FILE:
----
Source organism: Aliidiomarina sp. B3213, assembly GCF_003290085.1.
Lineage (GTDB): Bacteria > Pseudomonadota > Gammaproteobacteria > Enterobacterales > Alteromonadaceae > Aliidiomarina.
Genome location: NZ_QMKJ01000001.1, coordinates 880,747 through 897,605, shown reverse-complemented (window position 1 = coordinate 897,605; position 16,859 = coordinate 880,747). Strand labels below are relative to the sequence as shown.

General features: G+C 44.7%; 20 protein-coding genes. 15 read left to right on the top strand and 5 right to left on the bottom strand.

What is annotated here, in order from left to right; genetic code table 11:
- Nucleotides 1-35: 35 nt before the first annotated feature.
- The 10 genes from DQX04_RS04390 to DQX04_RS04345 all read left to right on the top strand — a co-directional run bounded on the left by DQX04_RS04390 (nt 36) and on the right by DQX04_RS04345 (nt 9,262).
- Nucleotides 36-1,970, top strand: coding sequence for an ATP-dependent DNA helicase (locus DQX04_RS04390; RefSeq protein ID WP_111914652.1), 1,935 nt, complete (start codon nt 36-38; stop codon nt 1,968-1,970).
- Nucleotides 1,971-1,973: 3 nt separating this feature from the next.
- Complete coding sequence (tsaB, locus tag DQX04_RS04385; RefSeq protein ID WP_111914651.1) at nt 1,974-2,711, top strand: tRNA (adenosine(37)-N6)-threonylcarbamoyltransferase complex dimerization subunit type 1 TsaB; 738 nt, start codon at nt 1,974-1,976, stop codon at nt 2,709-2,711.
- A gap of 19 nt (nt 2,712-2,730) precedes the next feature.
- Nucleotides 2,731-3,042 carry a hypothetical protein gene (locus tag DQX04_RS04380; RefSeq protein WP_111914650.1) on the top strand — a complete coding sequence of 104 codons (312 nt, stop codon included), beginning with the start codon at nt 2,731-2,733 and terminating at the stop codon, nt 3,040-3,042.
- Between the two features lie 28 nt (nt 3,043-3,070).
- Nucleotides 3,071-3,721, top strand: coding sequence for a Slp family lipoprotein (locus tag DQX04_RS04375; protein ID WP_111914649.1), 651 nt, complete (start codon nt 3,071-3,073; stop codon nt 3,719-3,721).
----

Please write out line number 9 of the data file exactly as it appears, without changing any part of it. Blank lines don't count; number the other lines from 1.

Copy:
- Nucleotides 1,971-1,973: 3 nt separating this feature from the next.